Memory and attention performance in psychiatric patients: Lack of correspondence between clinician-rated and patient-rated functioning with neuropsychological test results
In the present study, the correspondence between clinician-assessed and self-reported neurocognitive performance was contrasted with scores obtained from psychometric neuropsychological tests in 148 psychiatric in-patients. Results revealed that self-reported cognitive functioning was strongly associated with depressive symptomatology but was only poorly related to psychometric neurocognitive performance, particularly in schizophrenia. After illness denial was controlled for, the overall association between subjective and objective test performance was slightly increased but still failed to reach significance in six out of eight analyses. In approximately 20% to 40% of all cases, clinicians judged memory performance to be normal despite substantial impairment revealed by neuropsychological test results (attention parameters: 7–51%). Since (ecological) validity and reliability have been demonstrated for many neurocognitive paradigms, the present results question the validity of non-psychometric neurocognitive assessment and call for a complementation of clinical judgment with neurocognitive assessment. Reasons for decreased sensitivity of self-reported and clinician-assessed neurocognitive functioning are discussed. (JINS, 2004, 10, 623–633.)(Received April 1 2003)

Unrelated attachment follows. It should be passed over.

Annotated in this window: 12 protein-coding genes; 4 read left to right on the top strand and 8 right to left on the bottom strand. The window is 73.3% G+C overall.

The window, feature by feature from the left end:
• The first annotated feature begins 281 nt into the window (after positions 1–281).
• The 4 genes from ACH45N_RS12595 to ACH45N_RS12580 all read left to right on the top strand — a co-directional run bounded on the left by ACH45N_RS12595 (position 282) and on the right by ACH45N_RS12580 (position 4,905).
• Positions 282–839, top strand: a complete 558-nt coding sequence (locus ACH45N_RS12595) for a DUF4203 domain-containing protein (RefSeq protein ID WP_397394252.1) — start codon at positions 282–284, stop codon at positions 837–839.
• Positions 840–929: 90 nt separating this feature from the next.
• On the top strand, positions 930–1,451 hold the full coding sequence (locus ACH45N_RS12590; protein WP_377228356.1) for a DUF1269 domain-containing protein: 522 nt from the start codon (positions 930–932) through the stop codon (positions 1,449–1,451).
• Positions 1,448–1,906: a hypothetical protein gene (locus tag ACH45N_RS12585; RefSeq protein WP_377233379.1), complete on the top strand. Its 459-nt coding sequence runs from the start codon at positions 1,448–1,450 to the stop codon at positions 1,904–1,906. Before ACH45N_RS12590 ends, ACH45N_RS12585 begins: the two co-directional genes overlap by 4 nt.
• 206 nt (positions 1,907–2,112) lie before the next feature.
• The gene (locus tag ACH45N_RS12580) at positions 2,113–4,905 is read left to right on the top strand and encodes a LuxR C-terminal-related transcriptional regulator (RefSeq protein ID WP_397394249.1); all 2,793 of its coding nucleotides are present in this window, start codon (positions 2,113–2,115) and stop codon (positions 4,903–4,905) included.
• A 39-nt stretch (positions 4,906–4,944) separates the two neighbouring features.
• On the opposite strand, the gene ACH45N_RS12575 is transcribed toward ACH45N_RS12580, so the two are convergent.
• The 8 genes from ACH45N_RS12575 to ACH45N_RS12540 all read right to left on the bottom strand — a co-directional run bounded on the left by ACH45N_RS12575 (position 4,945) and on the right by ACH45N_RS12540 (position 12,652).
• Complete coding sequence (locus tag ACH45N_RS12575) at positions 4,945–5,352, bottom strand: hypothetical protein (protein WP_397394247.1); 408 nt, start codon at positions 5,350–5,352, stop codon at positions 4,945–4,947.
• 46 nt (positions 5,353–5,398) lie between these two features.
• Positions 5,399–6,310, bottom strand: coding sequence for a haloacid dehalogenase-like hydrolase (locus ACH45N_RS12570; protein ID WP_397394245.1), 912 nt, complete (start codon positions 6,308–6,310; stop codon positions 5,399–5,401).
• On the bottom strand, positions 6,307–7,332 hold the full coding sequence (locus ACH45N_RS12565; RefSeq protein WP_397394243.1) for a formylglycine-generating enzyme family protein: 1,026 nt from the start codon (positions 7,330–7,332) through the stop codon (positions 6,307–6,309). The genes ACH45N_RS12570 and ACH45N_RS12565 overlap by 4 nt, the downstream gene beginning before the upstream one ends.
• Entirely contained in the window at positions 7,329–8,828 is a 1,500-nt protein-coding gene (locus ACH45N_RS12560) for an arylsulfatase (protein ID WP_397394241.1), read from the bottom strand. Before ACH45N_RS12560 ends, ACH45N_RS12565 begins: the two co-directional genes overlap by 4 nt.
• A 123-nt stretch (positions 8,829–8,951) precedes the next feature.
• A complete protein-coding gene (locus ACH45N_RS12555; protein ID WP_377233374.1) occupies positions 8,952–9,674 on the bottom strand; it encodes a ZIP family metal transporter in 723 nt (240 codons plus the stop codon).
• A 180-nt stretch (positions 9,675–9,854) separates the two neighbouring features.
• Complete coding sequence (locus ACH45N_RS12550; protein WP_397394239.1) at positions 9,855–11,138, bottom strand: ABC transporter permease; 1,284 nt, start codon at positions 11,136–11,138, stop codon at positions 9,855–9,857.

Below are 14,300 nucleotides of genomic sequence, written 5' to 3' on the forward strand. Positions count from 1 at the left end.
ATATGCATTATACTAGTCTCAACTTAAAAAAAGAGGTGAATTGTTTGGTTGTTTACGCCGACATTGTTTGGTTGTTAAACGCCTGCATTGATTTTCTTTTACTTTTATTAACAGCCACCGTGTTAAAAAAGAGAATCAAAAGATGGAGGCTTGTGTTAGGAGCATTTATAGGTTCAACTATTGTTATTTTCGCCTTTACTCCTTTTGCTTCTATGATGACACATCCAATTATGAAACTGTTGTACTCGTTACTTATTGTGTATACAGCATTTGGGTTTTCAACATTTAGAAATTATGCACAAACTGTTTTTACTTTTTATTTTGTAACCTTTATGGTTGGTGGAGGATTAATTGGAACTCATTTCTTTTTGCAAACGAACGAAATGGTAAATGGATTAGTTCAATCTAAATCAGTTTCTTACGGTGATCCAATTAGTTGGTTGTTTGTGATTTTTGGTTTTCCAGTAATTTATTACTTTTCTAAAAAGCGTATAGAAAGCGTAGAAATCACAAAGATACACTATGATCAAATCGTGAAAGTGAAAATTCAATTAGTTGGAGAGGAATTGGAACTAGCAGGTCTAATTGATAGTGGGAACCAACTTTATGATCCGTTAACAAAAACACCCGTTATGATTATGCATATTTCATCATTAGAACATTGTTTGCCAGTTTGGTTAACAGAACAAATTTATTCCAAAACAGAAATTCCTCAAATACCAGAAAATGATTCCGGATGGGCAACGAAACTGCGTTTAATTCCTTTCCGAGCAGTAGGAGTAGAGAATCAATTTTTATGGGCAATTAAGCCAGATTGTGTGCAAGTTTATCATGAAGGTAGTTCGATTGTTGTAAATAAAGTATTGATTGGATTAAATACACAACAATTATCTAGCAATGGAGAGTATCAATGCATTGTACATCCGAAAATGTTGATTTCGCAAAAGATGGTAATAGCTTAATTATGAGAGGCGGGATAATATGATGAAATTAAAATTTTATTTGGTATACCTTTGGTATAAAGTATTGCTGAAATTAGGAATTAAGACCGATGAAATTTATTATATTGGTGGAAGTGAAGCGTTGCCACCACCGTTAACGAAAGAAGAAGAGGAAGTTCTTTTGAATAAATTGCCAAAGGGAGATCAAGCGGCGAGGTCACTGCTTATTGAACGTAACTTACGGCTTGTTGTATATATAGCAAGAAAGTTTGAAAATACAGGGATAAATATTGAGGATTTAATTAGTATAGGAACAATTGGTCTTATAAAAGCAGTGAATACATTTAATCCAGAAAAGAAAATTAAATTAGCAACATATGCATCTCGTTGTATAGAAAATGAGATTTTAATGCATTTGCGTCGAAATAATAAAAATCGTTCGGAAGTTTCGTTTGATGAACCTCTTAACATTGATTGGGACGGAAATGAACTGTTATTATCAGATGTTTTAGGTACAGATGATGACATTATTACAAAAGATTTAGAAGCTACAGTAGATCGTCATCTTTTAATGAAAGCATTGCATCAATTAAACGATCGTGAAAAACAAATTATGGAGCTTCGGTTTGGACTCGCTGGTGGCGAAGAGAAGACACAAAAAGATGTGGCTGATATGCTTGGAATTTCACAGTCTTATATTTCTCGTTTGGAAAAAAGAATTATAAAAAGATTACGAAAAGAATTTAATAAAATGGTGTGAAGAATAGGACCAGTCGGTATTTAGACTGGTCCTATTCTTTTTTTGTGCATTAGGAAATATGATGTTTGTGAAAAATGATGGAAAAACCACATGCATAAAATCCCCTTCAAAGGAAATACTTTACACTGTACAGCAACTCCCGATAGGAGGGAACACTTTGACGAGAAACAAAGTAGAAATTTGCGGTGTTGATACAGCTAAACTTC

(Revised January 29 2004)
(Accepted February 6 2004)
Key Words: Neuropsychology; Psychometric tests; Self-report; Clinical judgment; Memory; Attention.
c1 Reprint requests to: Steffen Moritz: University Hospital Hamburg-Eppendorf, Department for Psychiatry and Psychotherapy, Martinistraße 52; D-20246 Hamburg, Germany. E-mail: email@example.com